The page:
Black history in America, typically omitted or whitewashed, often requires extra labor from Black people to retell the narratives, add vital context and infuse ancestral wisdom to understand present-day conditions.
Robert Jones Jr.’s debut novel, “The Prophets,” embodies this practice of reclamation.
Jones’ offering, an instant New York Times bestseller, centers on Samuel and Isaiah, two enslaved Black teenagers who fall in love on a Mississippi plantation. Samuel and Isaiah carve out a relatively safe space between each other, even as they live through the horrific violence and degradation wrought by a white slave owner and his arbiters. Their bond also resists the forced procreation — sexual violence — imposed on the enslaved as a “business” investment for future labor.
Among the other enslaved people, “the two of them” are an open secret, and the relationship is generally accepted; Samuel and Isaiah are held in positive regard. But when another enslaved man tries to curry favor with the master and gets his permission to use Christianity and the Bible to wield control and influence over the others, Samuel and Isaiah become targets. Their love is considered “sinful” and a liability encouraging even more brutality from an angry master who craves newborns as capital.
For more than a decade, Jones has been known for having created the online social justice community Son of Baldwin, which engages issues from Black LGBTQ+ perspectives. A New York City native who majored in creative writing and minored in Africana studies at Brooklyn College, Jones, who is Black and gay, researched precolonial African societies, including their oral histories, to understand how Africans thought about gender and sexuality. He found that European colonization and Christian missionary work imposed homophobia and gender binaries onto indigenous populations in Africa. Genders and sexualities beyond heterosexual or cisgender were present and integrated in those societies, Jones said, even though they didn’t use the language that describes those identities today.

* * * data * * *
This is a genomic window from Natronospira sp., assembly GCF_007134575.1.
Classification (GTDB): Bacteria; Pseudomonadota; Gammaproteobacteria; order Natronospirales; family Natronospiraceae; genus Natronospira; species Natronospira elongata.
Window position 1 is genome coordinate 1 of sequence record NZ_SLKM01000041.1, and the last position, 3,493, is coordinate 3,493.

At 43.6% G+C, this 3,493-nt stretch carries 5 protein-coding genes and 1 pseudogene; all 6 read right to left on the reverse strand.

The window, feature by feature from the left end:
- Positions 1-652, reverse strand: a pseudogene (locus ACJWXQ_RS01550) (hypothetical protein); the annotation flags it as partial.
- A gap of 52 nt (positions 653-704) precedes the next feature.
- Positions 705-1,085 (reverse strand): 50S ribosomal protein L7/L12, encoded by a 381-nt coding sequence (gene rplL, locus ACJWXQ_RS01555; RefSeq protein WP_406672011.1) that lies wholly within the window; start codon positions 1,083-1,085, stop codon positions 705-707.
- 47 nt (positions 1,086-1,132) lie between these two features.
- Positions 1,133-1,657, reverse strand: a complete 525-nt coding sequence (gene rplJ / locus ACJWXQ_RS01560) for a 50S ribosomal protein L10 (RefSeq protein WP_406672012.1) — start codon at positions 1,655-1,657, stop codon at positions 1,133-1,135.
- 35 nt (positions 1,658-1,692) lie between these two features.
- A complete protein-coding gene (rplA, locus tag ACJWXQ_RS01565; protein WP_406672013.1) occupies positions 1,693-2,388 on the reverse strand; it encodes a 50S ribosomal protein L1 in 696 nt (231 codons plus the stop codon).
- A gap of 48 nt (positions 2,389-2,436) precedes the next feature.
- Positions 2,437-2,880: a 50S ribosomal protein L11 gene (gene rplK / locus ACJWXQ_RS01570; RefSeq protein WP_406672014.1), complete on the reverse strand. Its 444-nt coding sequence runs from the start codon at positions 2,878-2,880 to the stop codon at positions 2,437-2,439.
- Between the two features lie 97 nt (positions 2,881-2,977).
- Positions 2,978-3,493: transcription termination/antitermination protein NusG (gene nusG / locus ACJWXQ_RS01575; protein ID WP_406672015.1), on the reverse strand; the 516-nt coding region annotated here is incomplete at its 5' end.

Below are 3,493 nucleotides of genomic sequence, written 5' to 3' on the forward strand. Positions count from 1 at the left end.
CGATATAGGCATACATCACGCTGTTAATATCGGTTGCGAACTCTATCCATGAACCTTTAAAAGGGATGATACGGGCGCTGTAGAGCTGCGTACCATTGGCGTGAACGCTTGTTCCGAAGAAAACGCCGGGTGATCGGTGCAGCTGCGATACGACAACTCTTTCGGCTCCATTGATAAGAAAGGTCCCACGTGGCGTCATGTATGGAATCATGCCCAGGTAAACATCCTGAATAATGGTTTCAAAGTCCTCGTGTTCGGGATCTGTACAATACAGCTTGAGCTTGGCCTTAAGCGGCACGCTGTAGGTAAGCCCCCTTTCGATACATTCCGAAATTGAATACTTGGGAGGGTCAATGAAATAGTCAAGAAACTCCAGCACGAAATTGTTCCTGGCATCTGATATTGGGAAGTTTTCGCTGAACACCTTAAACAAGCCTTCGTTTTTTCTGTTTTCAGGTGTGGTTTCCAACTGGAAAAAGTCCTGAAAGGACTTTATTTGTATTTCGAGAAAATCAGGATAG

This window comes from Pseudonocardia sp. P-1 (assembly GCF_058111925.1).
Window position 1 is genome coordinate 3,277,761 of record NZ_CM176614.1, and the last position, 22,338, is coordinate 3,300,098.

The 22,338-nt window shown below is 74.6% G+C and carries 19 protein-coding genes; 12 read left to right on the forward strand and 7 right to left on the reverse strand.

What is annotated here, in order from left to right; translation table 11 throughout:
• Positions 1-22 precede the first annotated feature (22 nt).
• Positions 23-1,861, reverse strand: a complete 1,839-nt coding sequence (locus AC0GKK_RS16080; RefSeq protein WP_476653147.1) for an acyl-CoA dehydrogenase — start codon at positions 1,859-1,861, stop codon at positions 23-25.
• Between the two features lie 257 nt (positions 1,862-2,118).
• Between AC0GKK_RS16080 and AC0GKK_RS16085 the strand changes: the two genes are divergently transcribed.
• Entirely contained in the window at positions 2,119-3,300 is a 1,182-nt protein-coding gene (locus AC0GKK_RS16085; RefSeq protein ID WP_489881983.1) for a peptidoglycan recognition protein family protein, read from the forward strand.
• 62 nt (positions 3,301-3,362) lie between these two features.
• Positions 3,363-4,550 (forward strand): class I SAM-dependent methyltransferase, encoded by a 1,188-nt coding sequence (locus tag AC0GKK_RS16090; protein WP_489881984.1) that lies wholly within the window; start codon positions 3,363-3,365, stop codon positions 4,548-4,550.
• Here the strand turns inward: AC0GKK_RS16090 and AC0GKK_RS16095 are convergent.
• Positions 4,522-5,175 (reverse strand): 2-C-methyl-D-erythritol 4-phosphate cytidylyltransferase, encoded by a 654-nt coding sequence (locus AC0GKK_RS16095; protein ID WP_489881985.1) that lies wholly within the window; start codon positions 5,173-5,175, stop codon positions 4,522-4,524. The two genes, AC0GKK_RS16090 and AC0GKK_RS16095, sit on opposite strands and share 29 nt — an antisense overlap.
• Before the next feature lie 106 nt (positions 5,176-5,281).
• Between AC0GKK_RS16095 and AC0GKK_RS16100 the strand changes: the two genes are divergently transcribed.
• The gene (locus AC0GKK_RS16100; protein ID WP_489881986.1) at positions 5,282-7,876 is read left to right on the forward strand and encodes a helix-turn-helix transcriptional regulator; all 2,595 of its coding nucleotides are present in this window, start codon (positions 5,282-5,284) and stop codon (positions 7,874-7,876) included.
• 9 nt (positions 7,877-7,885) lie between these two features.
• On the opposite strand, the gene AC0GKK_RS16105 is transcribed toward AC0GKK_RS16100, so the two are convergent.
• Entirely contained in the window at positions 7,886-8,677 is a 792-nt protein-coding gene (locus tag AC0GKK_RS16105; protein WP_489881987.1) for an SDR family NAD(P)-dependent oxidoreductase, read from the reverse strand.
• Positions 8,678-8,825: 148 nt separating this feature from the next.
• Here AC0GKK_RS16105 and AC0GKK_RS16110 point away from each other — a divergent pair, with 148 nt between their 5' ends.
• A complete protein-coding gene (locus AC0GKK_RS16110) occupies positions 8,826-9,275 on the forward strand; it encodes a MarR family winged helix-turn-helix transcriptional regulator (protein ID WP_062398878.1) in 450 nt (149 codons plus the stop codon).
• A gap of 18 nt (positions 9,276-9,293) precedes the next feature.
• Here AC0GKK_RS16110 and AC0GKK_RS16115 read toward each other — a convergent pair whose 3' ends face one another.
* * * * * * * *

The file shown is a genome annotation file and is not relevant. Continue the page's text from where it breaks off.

From his fact-finding mission for the book, along with other influences and moments of reflection during the 14-year span of conceptualizing and crafting “The Prophets,” Jones — who also received his master’s degree in fiction writing from Brooklyn College — decided to incorporate the history into his story.
“One person in particular sealed the deal for me. I was listening to Esther Armah,” a British-born playwright of Ghanaian descent, who participated on a panel. “She said to the audience, ‘If you had asked my great grandparents “What is a homosexual?” they would have said: “I have no idea. We don’t have that.”‘ But if you had explained to them what you meant by homosexuality, they would say, ‘Oh, you mean love,'” he recalled Armah’s saying. The takeaway, Jones said, was that for the tribes she descended from, queerness wasn’t defined as some separate other or as despicable or strange; it was just part of the landscape.
With prose that’s equal parts profound, poetic and revelatory, Jones invites readers to explore the inner worlds of characters enslaved on the plantation — including how they carried their pains, little things that gave them comfort, relationships to one another, regard for knowledge from their native lands and the covert ways they tried to resist their oppressions.
For example, Sarah, an enslaved queer woman born in the native land, longs for the lover torn from her by captors. She clings to the sayings, traditions and experiences she remembers, even if most others who were born into slavery are much too traumatized to hear about them.
Jones centers the perspectives of the enslaved, as well as their ancestors, who make their presence and stories known through chapters that he weaves in as necessary digressions.